Needham Concert Society to Kick Off ‘Restorative’ Classical Music Series

November 3, 2023 •

As locals pass by the Carter Memorial United Methodist Church on a Sunday, they may hear more than just hymns.

Within that sacred hall, performers will play the musical stylings of Mozart, Brahms and Schubert as part of the Needham Concert Society’s first of four classical shows in its 2023-2024 season.

Outside of religious service, the space provides an “intimate” atmosphere for both the musicians and their audience, NCS President Jane Knetzger said. Unlike a traditional concert hall or theater, the church — acoustically and socially — makes the concert all the more special, she said.

During the pandemic, people were “starved for music,” Knetzger said, not only because they enjoyed it but because, in many ways, it became their solace.

“I think that chamber music is very restorative,” she said. “People find it to be a really moving and intense experience. I certainly do, and that’s what I see on people’s faces as they’re leaving the concert, too.”

The Orion Chamber Ensemble, which includes NCS Artistic Director Ron Lowry, will perform Nov. 19 at 3 p.m. alongside violist Noriko Futagami.

Lowry, who also plays principal cello with the Boston Pops Esplanade Orchestra and the Boston Ballet Orchestra, selected the pieces: two piano quartets — a lighthearted one from Mozart and a more somber piece by Brahms — and a Schubert string trio.

It’s a “can’t-miss” performance, Lowry said, and one that forges connection, no matter how foreign classical music may seem to some. Chamber music — wherein only person plays each instrument — is designed for such small settings, Lowry said.

“You’re up within a few feet of the performers. You can hear them breathing, you can feel the experience being there,” Lowry said, “which I think is a great way for people to hear music.”

That level of access extends to the post-concert reception, where attendees can speak face to face with the performers and ask them about the music and their technique.

Later in the season, Lowry will play the Brahms String Sextet No.1 — arranged for a piano trio — and Schubert’s Piano Trio No.1 on Feb. 11 at 3 p.m. alongside Irina Muresanu, a “star soloist” and violinist, and Max Levinson, who is the resident pianist at the Boston Chamber Music Society.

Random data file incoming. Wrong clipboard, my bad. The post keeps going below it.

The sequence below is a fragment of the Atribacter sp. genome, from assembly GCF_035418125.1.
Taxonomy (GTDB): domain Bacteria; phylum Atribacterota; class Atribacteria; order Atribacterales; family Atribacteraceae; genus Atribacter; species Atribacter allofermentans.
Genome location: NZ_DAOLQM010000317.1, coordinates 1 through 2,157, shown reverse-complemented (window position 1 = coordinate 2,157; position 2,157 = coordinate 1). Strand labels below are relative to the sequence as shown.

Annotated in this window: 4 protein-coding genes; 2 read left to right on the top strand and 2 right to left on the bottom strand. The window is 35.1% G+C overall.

NCS also hosts a cello-piano duo performance March 3 at 3 p.m. with “rising star” Leland Ko, as well as a three-string trio April 7 at 3 p.m. in the season’s final show, Lowry said. All the musicians, sans conductor, also have a unique artistic freedom, he added.

By his estimation, the works are “absolute masterpieces,” Lowry said.

“Every moment on the program is beautiful,” he said, “and so we’re quite excited about that.”

The NCS has provided music to listening Needham ears for nearly 50 years, after founder and resident William Gibson was inspired to bring high-quality musical performances to locals. Before moving to Carter Memorial, the organization held its shows at the First Baptist Church for close to 40 years.

Knetzger said the concerts are a “low-stakes” setting for families, particularly those with children learning an instrument, and the society also hosts three spring student festivals that allow young musicians to showcase their talent. The piano, string and voice shows are open to Needham residents, or those with a Needham-based instructor, who are 18 years old and younger.

As the community continues to have an appetite for classical music, Knetzger sees the concerts and programming as a way to give back to that growing audience.

“Our donor list is getting so large I’m having trouble fitting it on the program,” Knetzger said. “That’s that sign of health, I think, that there’s so many loyal concert goers and (donors).”

Those interested in tickets can visit

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